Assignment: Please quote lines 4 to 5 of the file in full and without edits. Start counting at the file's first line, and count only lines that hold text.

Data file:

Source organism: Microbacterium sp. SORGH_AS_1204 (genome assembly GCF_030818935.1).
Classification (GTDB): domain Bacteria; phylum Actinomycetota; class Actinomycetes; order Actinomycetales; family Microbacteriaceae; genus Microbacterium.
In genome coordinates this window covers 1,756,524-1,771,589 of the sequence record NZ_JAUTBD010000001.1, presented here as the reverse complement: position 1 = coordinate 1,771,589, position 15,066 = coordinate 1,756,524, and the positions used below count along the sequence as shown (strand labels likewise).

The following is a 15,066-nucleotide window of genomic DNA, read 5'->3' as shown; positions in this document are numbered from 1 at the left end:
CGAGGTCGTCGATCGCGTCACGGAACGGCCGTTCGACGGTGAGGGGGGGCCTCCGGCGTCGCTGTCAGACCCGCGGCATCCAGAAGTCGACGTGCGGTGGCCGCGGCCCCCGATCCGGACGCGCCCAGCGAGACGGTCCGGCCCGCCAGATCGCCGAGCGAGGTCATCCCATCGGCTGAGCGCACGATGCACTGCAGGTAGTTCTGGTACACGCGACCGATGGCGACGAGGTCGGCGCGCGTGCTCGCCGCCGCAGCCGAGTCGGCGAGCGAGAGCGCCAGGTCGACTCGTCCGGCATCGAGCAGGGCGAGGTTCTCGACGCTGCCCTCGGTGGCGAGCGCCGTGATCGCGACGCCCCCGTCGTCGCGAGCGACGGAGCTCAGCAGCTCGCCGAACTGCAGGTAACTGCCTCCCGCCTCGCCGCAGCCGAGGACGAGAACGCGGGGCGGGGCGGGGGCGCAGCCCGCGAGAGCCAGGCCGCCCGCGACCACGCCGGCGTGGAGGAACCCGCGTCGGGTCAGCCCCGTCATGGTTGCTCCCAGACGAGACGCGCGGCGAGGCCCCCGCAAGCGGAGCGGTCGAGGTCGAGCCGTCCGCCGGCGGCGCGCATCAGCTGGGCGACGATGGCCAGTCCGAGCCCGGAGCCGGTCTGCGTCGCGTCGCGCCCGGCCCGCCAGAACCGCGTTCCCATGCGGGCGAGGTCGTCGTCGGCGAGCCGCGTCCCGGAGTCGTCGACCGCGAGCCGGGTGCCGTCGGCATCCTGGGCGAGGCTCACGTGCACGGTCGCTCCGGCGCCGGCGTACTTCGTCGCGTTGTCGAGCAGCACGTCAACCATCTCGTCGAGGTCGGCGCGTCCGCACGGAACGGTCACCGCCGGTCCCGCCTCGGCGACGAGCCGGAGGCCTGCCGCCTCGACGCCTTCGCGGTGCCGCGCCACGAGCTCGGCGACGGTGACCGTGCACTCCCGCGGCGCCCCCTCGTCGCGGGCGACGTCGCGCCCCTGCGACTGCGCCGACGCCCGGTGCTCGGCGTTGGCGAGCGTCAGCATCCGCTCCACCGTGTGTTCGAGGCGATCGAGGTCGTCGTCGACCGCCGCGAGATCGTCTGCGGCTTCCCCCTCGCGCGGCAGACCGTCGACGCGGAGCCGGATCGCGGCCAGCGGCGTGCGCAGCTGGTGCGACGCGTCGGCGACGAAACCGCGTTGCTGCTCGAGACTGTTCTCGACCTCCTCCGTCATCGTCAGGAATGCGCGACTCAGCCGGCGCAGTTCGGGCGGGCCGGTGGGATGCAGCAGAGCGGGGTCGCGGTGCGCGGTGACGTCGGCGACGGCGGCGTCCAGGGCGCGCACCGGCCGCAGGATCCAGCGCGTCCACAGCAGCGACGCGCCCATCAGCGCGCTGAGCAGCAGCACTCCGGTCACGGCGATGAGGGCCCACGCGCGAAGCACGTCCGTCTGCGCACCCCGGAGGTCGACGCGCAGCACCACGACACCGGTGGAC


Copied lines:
The following is a 15,066-nucleotide window of genomic DNA, read 5'->3' as shown; positions in this document are numbered from 1 at the left end:
CGAGGTCGTCGATCGCGTCACGGAACGGCCGTTCGACGGTGAGGGGGGGCCTCCGGCGTCGCTGTCAGACCCGCGGCATCCAGAAGTCGACGTGCGGTGGCCGCGGCCCCCGATCCGGACGCGCCCAGCGAGACGGTCCGGCCCGCCAGATCGCCGAGCGAGGTCATCCCATCGGCTGAGCGCACGATGCACTGCAGGTAGTTCTGGTACACGCGACCGATGGCGACGAGGTCGGCGCGCGTGCTCGCCGCCGCAGCCGAGTCGGCGAGCGAGAGCGCCAGGTCGACTCGTCCGGCATCGAGCAGGGCGAGGTTCTCGACGCTGCCCTCGGTGGCGAGCGCCGTGATCGCGACGCCCCCGTCGTCGCGAGCGACGGAGCTCAGCAGCTCGCCGAACTGCAGGTAACTGCCTCCCGCCTCGCCGCAGCCGAGGACGAGAACGCGGGGCGGGGCGGGGGCGCAGCCCGCGAGAGCCAGGCCGCCCGCGACCACGCCGGCGTGGAGGAACCCGCGTCGGGTCAGCCCCGTCATGGTTGCTCCCAGACGAGACGCGCGGCGAGGCCCCCGCAAGCGGAGCGGTCGAGGTCGAGCCGTCCGCCGGCGGCGCGCATCAGCTGGGCGACGATGGCCAGTCCGAGCCCGGAGCCGGTCTGCGTCGCGTCGCGCCCGGCCCGCCAGAACCGCGTTCCCATGCGGGCGAGGTCGTCGTCGGCGAGCCGCGTCCCGGAGTCGTCGACCGCGAGCCGGGTGCCGTCGGCATCCTGGGCGAGGCTCACGTGCACGGTCGCTCCGGCGCCGGCGTACTTCGTCGCGTTGTCGAGCAGCACGTCAACCATCTCGTCGAGGTCGGCGCGTCCGCACGGAACGGTCACCGCCGGTCCCGCCTCGGCGACGAGCCGGAGGCCTGCCGCCTCGACGCCTTCGCGGTGCCGCGCCACGAGCTCGGCGACGGTGACCGTGCACTCCCGCGGCGCCCCCTCGTCGCGGGCGACGTCGCGCCCCTGCGACTGCGCCGACGCCCGGTGCTCGGCGTTGGCGAGCGTCAGCATCCGCTCCACCGTGTGTTCGAGGCGATCGAGGTCGTCGTCGACCGCCGCGAGATCGTCTGCGGCTTCCCCCTCGCGCGGCAGACCGTCGACGCGGAGCCGGATCGCGGCCAGCGGCGTGCGCAGCTGGTGCGACGCGTCGGCGACGAAACCGCGTTGCTGCTCGAGACTGTTCTCGACCTCCTCCGTCATCGTCAGGAATGCGCGACTCAGCCGGCGCAGTTCGGGCGGGCCGGTGGGATGCAGCAGAGCGGGGTCGCGGTGCGCGGTGACGTCGGCGACGGCGGCGTCCAGGGCGCGCACCGGCCGCAGGATCCAGCGCGTCCACAGCAGCGACGCGCCCATCAGCGCGCTGAGCAGCAGCACTCCGGTCACGGCGATGAGGGCCCACGCGCGAAGCACGTCCGTCTGCGCACCCCGGAGGTCGACGCGCAGCACCACGACACCGGTGGAC